Modelling of two-phase flow in porous media ...

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XVI International Conference on Computational Methods in Water Resources (CMWR-XVI) Ingeniørhuset

Modelling of two-phase flow in porous media including non-equilibrium capillary pressure effects
Paper
Author:Cas Berentsen <berentsen@geo.uu.nl> (Utrecht University, Earth Sciences Department, Geohydrology group)
Majid Hassanizadeh <hassanizadeh@geo.uu.nl> (Utrecht University, Earth Sciences Department, Geohydrology group)
Presenter:Cas Berentsen <berentsen@geo.uu.nl> (Utrecht University, Earth Sciences Department, Geohydrology group)
Date: 2006-06-18     Track: General Sessions     Session: General
DOI:10.4122/1.1000000233
DOI:10.4122/1.1000000234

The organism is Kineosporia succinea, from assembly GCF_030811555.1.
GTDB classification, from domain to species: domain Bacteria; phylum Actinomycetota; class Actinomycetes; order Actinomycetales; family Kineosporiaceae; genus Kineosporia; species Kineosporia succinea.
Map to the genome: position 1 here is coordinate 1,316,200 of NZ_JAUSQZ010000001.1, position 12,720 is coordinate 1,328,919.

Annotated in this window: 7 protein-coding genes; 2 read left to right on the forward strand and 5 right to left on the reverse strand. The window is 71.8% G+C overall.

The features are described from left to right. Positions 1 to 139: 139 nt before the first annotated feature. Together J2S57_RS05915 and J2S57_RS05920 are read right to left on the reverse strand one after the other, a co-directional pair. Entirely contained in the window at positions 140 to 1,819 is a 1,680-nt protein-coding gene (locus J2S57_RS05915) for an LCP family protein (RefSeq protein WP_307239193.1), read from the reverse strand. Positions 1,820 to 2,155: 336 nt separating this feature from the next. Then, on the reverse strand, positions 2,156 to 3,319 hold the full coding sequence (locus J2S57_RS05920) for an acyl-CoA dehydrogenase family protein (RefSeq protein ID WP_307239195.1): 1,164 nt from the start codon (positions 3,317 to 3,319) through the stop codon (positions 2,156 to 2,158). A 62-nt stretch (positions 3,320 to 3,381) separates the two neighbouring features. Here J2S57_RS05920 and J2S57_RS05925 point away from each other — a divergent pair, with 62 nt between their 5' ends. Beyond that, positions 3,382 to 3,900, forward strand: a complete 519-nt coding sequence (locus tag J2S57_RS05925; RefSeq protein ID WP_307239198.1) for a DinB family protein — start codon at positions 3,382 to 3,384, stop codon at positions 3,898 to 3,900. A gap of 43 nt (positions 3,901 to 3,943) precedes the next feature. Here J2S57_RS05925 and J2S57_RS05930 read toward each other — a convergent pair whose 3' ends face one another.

Two-phase flow models commonly use equilibrium capillary-pressure relations. However, in core-flow experiments the time needed to reach capillary equilibrium is already in the order of days. Some recently developed theories [1],[2] account for non-equilibrium capillary pressure at the (upscaled) macro-scale, by proposing that capillary pressure is a function of saturation rate. There is plenty of experimental evidence on the significance of non-equilibrium effects in unsaturated media. However, there are very few experiments dealing with two-phase flow. Recently we have carried out a number of two-phase flow experiments consisting both drainage and imbibition in a small column set-up. The experimental data clearly indicates the existence of a local non-equilibrium effect. In this study, we investigated the necessity to account for non-equilibrium capillary pressure effects at the local scale. Moreover, we tried to obtain qualitative agreement between our experimental data and the non-equilibrium model proposed by [2]. We first developed a numerical code in which we simultaneously solve for the wetting phase saturation, wetting phase pressure and non-wetting phase pressure by solving the wetting phase mass balances and the non-equilibrium capillary pressure relation. Next the numerical model is compared to the data of the non-equilibrium two-phase capillary pressure experiments. Qualitative agreement between the numerical model and the physical experiments is obtained, which appears not to be possible without the addition of the local non-equilibrium capillary pressure term. [1] Barenblatt, G.I. and A.A. Gil’man (1987), “Non equilibrium counterflow capillary impregnation”, Journal of Engineering physics, Vol 52, p.335ff [2] Hassanizadeh, S. M. and W. G. Gray (1993) “Thermodynamic basis of capillary pressure in porous media”. Water Resources Research, V29, No.10, 3389–3405.